Frontier Former Editor

July 27, 2008

Useless, pitiable ramblings (translation . . . .

it’s Sunday and I feel the need to write but I have no theme or sense of coherence).

So stand back – it’s going to be be either brilliant or fall flat, but no inbetween.

After a full week of hauling relatives to medical treatment, enduring the full range of humanity at my job, and enjoying a return to the humid sub-tropical summer weather of the southwestern end of the Commonwealth, I made a decision.

I needed some airbrush bottles and styrene stock.

A few of you know (and fewer care, which is actually a pretty intelligent position to take) that I build models. Not at the rate which I built 38 years ago when the week’s allowance was reason enough to head to Woolworth’s or Grants or the base hobby shop and snatch the next available Aurora or Monogram or Revell 75-cent or (if birthday or Christmas money was involved) a dollar or – heaven forbid – a five-dollar kit. A bottle of paint was a dime or less, unless you’d discovered scale military colors and were willing to shell out 15 or 20 cents to get an authentic finish (with a cheap brush and the patience of a pre-adolescent male – yeah, right).

Across the subsequent 38 years, the desire to build has progressed through many stages:

– Build it quick so I can go play with it.

– Build it a little less quickly so it’ll last more than a day.

– Build it and throw some paint on it so it’ll look more bitchin than the models your buddies slapped together to play with or stuff with firecrackers.

– Build it, paint it and realize that maybe it would look a little better sitting on the shelf rather than in pieces in the back yard.

– Discover filler putty as a way to fill in all those seams to make the paint job look better.

– Discover that sandpaper would make those finger-smeared lined of putty look a little better.

– Discover that spray paint looks a little better than brushed paint.

– Discover that, thanks to the 1973 Arab oil embargo, that paint and models have gotten a little more expensive.

– Realize that, with a little patience and a few trips to the library, that you can actually approximate photos  of the real thing.

– Realize that, instead of slathering tubes of putty on gaps and seams, one can actually apply a little craftsmanship to make things fit a little better and cleaner.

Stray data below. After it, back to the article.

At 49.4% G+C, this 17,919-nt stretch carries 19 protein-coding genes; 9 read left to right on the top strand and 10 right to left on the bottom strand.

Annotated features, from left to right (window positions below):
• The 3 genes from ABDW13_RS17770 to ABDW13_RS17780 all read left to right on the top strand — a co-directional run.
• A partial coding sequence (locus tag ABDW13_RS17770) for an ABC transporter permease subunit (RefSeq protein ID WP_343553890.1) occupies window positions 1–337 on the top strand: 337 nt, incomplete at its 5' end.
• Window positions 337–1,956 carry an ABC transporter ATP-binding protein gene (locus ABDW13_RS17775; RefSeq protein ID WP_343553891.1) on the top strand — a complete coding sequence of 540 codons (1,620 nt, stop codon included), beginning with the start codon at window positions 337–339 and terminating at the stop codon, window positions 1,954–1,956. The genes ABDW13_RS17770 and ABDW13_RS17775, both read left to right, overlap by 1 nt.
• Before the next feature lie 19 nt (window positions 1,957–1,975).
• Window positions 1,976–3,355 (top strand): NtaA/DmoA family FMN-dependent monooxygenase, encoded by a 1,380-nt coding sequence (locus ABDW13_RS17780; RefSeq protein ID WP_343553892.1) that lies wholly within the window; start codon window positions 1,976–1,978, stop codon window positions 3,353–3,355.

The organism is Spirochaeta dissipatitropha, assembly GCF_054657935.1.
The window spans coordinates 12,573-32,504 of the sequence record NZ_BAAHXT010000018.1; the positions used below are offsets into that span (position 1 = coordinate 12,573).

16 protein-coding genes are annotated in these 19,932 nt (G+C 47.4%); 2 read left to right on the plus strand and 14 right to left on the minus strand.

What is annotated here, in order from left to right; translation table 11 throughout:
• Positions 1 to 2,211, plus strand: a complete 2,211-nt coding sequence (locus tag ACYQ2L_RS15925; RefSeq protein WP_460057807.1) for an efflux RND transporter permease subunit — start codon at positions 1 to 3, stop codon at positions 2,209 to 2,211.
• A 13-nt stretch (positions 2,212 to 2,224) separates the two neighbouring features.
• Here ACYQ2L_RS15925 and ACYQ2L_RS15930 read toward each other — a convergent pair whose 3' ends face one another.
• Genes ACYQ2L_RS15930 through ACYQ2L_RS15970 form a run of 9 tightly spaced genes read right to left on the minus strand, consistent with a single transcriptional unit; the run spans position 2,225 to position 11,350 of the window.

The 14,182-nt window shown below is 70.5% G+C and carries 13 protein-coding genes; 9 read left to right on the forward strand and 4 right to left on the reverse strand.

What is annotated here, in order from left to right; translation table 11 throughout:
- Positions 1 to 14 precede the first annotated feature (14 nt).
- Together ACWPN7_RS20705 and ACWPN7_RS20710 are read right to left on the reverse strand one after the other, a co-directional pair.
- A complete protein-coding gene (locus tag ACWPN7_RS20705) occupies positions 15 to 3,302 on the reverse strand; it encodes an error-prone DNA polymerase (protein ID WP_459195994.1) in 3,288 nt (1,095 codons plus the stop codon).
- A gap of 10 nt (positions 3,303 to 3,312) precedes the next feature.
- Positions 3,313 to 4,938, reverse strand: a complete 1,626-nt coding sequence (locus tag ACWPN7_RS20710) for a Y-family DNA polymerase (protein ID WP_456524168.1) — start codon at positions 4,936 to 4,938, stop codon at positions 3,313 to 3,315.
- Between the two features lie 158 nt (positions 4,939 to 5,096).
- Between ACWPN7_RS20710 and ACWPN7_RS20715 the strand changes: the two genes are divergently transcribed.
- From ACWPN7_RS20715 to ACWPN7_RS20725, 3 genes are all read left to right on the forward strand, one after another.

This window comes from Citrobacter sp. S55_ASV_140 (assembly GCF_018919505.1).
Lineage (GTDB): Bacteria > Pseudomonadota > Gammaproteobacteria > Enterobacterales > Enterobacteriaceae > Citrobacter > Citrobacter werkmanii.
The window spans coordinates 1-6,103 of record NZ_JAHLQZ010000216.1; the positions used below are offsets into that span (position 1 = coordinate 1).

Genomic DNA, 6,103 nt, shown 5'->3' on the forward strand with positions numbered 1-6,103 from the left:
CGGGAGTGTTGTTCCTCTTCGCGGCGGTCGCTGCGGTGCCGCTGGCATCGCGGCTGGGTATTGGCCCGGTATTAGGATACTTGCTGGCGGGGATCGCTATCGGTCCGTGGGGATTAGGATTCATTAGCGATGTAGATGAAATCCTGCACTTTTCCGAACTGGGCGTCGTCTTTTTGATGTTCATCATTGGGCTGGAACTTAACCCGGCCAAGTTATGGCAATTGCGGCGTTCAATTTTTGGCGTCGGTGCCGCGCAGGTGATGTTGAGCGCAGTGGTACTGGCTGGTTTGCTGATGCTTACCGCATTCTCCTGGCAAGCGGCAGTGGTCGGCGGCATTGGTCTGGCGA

– Discover that, as one gets a little older and wiser, one is less likely to make a gluey thumbprint on the kit but more likely to make that thumbprint somewhere more visible, frustrating and embarrassing.

– Receive one’s first Dremel tool, opening up new worlds of craftsmanship and corresponding dimensions of accidental slips and self-inflicted accidental wounds.

– Realize that the same kit you slapped together in a day is starting to take a week or more.

– Also realize that you’re brave enough (or foolish enough) to start doing things like drilling out gun muzzles and thinning out the edges of plates and hatches to look more realistic – and also increasing the possibility of punctures and lacerations.

– Become a little more anal about things like paint shades, markings and other things that induce first pride in one’s work and then a little less enjoyment.

– Find that one’s modeling budget has shifted from a kit-dominant to a reference and research-dominant expenditure trend.

– Start reading more and more in preparation for the next modeling project.

– Start thinking that John Travolta might be alright after all because he’s a model builder too.

– Start finding reasons to delay that project because of that missing piece of reference information to make it more perfect.

– Buy more kits to build while waiting for that vital reference.

– Delay the new kits because you don’t have the information to make them better than your last efforts.

– Find that you’ve got a lot of unbuilt kits lying about.

– Try to build some kits without all that anal-retentive scholarship.

–  Start buying new accessories (conversion kits, decals, references) in anticipation of finishing all the other unbuilt kits.